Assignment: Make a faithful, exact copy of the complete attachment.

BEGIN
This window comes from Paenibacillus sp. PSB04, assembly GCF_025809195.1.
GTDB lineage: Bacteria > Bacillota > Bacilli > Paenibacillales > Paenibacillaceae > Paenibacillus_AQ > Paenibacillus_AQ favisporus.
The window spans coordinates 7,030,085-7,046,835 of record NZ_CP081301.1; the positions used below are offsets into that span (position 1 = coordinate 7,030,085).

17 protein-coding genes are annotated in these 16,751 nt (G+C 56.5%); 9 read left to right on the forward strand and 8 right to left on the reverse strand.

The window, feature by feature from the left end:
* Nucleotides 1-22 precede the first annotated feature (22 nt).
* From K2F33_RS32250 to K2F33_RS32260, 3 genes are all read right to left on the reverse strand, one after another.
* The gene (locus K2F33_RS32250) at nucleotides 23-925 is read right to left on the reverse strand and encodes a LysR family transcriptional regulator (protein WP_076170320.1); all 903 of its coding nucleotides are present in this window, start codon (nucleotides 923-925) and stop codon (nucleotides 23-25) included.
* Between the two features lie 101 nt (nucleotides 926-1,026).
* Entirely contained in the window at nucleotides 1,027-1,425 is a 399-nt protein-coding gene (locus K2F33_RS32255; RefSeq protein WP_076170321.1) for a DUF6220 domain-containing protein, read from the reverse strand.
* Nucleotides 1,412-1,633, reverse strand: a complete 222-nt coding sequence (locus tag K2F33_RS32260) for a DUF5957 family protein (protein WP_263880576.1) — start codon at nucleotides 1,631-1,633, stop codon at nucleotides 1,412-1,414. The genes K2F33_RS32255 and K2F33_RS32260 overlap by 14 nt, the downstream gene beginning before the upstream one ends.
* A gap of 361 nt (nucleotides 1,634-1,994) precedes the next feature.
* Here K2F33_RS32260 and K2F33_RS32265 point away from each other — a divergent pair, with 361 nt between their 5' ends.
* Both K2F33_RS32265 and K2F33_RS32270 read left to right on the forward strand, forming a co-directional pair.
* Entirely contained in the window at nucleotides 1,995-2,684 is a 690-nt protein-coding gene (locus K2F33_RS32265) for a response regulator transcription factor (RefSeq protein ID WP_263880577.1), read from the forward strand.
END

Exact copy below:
This window comes from Paenibacillus sp. PSB04, assembly GCF_025809195.1.
GTDB lineage: Bacteria > Bacillota > Bacilli > Paenibacillales > Paenibacillaceae > Paenibacillus_AQ > Paenibacillus_AQ favisporus.
The window spans coordinates 7,030,085-7,046,835 of record NZ_CP081301.1; the positions used below are offsets into that span (position 1 = coordinate 7,030,085).

17 protein-coding genes are annotated in these 16,751 nt (G+C 56.5%); 9 read left to right on the forward strand and 8 right to left on the reverse strand.

The window, feature by feature from the left end:
* Nucleotides 1-22 precede the first annotated feature (22 nt).
* From K2F33_RS32250 to K2F33_RS32260, 3 genes are all read right to left on the reverse strand, one after another.
* The gene (locus K2F33_RS32250) at nucleotides 23-925 is read right to left on the reverse strand and encodes a LysR family transcriptional regulator (protein WP_076170320.1); all 903 of its coding nucleotides are present in this window, start codon (nucleotides 923-925) and stop codon (nucleotides 23-25) included.
* Between the two features lie 101 nt (nucleotides 926-1,026).
* Entirely contained in the window at nucleotides 1,027-1,425 is a 399-nt protein-coding gene (locus K2F33_RS32255; RefSeq protein WP_076170321.1) for a DUF6220 domain-containing protein, read from the reverse strand.
* Nucleotides 1,412-1,633, reverse strand: a complete 222-nt coding sequence (locus tag K2F33_RS32260) for a DUF5957 family protein (protein WP_263880576.1) — start codon at nucleotides 1,631-1,633, stop codon at nucleotides 1,412-1,414. The genes K2F33_RS32255 and K2F33_RS32260 overlap by 14 nt, the downstream gene beginning before the upstream one ends.
* A gap of 361 nt (nucleotides 1,634-1,994) precedes the next feature.
* Here K2F33_RS32260 and K2F33_RS32265 point away from each other — a divergent pair, with 361 nt between their 5' ends.
* Both K2F33_RS32265 and K2F33_RS32270 read left to right on the forward strand, forming a co-directional pair.
* Entirely contained in the window at nucleotides 1,995-2,684 is a 690-nt protein-coding gene (locus K2F33_RS32265) for a response regulator transcription factor (RefSeq protein ID WP_263880577.1), read from the forward strand.